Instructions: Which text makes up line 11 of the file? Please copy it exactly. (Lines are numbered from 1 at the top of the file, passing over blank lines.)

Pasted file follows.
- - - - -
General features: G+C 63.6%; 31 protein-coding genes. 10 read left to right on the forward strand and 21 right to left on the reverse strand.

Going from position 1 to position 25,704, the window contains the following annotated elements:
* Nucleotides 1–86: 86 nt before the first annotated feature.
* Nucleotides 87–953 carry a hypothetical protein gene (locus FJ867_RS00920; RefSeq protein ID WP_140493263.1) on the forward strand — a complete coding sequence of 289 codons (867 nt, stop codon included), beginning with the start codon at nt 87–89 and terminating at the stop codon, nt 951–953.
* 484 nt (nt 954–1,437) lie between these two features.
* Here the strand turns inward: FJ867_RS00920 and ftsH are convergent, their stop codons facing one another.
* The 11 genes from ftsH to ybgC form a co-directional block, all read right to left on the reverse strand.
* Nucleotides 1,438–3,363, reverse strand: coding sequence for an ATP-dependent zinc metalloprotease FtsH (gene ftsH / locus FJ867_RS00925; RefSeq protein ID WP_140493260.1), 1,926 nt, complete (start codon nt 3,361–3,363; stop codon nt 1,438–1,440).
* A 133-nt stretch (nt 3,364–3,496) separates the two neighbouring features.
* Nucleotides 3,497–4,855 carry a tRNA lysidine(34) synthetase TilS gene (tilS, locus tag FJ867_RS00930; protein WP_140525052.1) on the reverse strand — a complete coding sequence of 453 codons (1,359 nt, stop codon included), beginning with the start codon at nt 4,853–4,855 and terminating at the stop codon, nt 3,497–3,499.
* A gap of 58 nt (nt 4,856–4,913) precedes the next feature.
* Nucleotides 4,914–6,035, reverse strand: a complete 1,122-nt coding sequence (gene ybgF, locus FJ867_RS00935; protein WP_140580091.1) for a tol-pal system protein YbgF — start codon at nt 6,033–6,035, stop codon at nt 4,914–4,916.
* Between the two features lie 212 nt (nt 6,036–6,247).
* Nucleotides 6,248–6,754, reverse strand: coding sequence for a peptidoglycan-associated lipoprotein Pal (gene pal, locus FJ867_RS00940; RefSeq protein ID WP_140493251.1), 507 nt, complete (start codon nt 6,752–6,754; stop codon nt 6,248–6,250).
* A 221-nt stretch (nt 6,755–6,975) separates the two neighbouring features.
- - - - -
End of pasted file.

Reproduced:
* A gap of 58 nt (nt 4,856–4,913) precedes the next feature.